Eye For Film >> Movies >> Sucker Punch (2011) Film Review
Reviewed by: David Graham
"You know what'd be really cool?" Zack Snyder must have asked himself this question many times when writing his first script; he should have asked if any of it make any sense. And I'm not just talking about the story. The 'visionary' director of 300 and Watchmen here plumbs new depths of CGI shoddiness and facile characterisation with his already over-indulgent style. It's as if he's trying to recompense audiences for the homo-erotic man-fest of his Frank Miller adaptation with a Spice Girls-style quintet of nubile starlets in barely-there outfits, see-sawing between Moulin Rouge-tinged dramatics and furious fantasy set-pieces culled from Xbox-land. However, his film is well and truly sunk by its absolutely preposterous pretensions as well as a paradoxical void of substance.
Lemony Snicket's Emily Browning stars as Babydoll (groan), a feisty orphan who finds herself incarcerated in a madhouse, framed and blamed for her stepfather murdering her sister. This ain't no ordinary loony-bin though: it's populated by pin-ups du jour like High School Musical's Vanessa Hudgens and Jamie Chung, and should've-known-better indie stars Jena Malone and Abbie Cornish. The girls escape into a theatrical dreamland where they're centre-stage in a twisted cabaret, presided over by Oscar Isaac's slimy warden and marshalled by Carla Gugino's pointlessly Polish psychiatrist.
Babydoll finds herself exploited as the new attraction; every time she's forced to dance (a spectacle we're thankfully spared, in a rare show of restraint) she sinks further into action-adventure reverie where she and the girls become battle-hardened warriors in scenarios ranging from knuckle-headed sci-fi to a WWII re-enactment populated by Nazi zombies and steampunk robots.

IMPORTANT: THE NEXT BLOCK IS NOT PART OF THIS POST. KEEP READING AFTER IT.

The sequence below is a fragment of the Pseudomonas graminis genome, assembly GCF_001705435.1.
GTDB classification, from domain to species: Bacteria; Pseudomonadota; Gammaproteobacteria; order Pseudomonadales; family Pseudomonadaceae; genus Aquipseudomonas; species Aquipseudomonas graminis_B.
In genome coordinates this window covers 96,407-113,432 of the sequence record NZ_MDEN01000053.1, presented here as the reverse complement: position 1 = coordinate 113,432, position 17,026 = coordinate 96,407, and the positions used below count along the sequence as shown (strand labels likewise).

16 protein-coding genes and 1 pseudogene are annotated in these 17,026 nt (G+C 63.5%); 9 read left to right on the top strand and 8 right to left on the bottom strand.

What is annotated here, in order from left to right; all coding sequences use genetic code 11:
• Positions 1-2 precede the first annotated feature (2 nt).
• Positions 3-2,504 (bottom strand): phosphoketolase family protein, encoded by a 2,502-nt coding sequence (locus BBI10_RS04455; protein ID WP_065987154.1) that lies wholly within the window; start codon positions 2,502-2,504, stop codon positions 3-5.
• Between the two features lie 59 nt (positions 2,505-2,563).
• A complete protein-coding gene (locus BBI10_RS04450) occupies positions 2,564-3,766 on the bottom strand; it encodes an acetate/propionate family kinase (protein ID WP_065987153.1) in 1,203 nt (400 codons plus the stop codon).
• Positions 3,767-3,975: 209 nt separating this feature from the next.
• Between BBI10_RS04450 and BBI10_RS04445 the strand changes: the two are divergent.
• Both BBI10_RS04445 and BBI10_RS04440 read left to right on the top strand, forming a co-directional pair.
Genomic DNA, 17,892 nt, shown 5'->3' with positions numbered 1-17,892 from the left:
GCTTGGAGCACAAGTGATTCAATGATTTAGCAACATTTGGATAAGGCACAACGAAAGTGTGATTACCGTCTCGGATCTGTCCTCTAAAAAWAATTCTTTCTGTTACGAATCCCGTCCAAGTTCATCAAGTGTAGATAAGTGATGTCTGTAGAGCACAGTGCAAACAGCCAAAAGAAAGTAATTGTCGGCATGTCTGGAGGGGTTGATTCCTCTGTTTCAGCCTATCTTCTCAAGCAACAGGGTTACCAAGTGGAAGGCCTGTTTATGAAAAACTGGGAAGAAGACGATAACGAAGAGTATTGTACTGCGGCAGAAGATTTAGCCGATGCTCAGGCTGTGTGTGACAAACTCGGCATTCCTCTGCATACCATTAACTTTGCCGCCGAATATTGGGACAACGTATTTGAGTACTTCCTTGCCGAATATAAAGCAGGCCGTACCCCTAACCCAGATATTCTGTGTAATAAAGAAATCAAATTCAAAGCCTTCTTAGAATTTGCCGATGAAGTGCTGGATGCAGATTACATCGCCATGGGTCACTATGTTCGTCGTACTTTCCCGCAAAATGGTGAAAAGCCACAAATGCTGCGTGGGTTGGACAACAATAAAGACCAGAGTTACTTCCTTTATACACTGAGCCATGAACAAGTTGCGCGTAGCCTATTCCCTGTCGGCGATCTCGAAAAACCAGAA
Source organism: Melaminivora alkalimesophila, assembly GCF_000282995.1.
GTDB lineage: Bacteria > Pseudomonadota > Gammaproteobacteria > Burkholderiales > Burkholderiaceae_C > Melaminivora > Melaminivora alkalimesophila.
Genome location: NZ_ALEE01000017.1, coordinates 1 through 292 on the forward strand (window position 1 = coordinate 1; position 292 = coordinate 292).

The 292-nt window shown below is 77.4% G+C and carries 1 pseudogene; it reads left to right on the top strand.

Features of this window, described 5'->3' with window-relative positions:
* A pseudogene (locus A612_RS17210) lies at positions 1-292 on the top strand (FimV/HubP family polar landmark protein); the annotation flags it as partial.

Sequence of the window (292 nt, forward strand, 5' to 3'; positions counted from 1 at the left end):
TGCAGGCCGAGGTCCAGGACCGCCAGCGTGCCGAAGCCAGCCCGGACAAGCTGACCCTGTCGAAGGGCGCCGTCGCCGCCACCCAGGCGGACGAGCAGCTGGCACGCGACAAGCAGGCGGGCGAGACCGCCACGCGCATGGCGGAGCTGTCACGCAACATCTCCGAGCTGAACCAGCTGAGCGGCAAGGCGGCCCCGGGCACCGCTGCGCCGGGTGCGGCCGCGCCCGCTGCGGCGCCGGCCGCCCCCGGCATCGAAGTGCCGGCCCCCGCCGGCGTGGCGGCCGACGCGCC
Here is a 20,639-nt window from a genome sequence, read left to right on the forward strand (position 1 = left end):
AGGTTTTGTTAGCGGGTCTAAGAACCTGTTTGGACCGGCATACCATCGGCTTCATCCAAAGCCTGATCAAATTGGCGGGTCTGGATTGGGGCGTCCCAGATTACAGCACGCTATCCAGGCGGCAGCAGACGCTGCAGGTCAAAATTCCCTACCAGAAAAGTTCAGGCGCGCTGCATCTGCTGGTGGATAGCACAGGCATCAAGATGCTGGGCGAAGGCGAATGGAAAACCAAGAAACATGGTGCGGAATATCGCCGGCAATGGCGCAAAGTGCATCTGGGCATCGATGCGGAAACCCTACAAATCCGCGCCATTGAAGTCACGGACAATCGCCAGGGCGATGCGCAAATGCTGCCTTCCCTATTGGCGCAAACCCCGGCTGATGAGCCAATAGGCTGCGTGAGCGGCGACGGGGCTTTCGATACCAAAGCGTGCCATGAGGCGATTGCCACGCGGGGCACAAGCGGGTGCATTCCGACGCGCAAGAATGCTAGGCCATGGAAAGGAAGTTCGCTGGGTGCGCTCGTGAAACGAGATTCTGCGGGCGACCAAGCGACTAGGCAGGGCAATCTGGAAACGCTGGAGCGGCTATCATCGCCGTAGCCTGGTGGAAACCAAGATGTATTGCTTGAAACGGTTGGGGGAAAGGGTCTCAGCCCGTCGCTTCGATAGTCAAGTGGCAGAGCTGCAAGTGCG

All of this 'performance' is meant to work as deception; every time Babydoll dances, everyone around her is hypnotised, allowing the girls to go on stealth missions to recover a series of items that offer their only hope of escape from the ward and eventual lobotomy. However you look at it though, it's really just masturbatory misogynistic trash masquerading as a saga of female empowerment. There's no rhyme nor reason to the ensuing mayhem, just a few lines of wonky videogame logic delivered by Scott Glenn in his increasingly annoying appearances as some sort of mental guru at the start of each 'stage'.
Snyder may have wrung some suspense out of his scenarios if he'd cut away more to the scenes set in 'reality', but he gets lost in an orgy of plastic PlayStation destruction. In fact, the whole thing is infinitely less interesting than even old-school videogame structure; the scenes in the asylum in between seem to function as 'levels' while the fantastical scenarios serve as 'boss' encounters, but even the most average game knows to throw in a bonus round or secret level to surprise players. These videogame cliches quickly become repetitive, and do nothing to distract from the sleazoid cabaret of male wish-fulfilment that ties them together.